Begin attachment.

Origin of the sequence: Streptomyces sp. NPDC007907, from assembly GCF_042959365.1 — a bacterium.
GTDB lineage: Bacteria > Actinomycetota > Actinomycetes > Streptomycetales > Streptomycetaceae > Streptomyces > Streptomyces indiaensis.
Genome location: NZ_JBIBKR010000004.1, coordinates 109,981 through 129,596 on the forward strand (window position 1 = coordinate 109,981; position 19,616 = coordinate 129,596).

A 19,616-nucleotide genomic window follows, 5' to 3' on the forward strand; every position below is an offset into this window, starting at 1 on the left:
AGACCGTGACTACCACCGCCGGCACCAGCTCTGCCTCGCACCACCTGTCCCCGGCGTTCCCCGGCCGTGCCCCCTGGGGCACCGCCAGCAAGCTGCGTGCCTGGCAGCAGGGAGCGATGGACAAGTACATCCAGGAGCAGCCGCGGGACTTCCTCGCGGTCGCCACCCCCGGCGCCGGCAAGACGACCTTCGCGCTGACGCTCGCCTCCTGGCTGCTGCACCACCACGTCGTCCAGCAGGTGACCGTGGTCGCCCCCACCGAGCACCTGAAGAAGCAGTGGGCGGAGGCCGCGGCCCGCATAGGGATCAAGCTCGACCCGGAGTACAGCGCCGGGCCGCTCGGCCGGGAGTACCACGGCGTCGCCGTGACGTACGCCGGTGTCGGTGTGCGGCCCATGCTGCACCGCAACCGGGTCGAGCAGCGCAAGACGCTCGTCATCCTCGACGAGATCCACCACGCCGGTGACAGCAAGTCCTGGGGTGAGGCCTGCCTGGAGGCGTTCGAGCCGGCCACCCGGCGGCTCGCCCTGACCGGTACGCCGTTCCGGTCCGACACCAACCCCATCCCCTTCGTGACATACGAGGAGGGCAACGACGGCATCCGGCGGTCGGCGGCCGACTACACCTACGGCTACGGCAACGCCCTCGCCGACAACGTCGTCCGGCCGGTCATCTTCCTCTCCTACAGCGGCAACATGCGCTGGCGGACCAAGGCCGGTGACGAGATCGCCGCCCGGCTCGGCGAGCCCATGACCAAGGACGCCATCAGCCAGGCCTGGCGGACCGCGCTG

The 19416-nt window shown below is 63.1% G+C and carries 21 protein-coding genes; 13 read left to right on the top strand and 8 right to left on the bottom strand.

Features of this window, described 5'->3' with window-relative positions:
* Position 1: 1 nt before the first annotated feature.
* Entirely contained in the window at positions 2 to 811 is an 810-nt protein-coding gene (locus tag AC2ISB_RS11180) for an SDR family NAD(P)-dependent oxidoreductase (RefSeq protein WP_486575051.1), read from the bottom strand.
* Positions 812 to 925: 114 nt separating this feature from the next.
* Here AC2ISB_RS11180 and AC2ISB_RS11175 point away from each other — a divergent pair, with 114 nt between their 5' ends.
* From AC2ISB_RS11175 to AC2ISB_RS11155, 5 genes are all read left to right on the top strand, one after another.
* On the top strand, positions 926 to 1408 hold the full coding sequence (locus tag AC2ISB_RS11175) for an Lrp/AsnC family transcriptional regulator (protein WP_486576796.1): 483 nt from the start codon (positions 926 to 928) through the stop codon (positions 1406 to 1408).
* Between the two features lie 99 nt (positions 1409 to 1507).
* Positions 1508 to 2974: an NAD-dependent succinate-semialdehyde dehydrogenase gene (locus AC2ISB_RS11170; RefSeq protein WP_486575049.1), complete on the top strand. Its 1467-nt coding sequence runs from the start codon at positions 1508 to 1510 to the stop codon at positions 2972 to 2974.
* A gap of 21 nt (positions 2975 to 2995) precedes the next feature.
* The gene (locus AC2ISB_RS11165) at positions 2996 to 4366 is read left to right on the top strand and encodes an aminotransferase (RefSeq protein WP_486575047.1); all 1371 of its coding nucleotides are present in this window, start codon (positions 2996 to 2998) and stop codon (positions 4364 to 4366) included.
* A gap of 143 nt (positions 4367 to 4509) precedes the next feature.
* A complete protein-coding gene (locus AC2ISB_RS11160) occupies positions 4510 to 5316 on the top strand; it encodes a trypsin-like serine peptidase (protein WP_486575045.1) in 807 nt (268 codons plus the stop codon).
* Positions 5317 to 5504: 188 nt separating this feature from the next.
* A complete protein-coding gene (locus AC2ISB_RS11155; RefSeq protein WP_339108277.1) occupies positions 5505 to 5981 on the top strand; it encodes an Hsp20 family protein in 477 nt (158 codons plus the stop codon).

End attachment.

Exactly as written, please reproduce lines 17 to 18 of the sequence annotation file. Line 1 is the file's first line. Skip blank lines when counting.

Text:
* The gene (locus AC2ISB_RS11165) at positions 2996 to 4366 is read left to right on the top strand and encodes an aminotransferase (RefSeq protein WP_486575047.1); all 1371 of its coding nucleotides are present in this window, start codon (positions 2996 to 2998) and stop codon (positions 4364 to 4366) included.
* A gap of 143 nt (positions 4367 to 4509) precedes the next feature.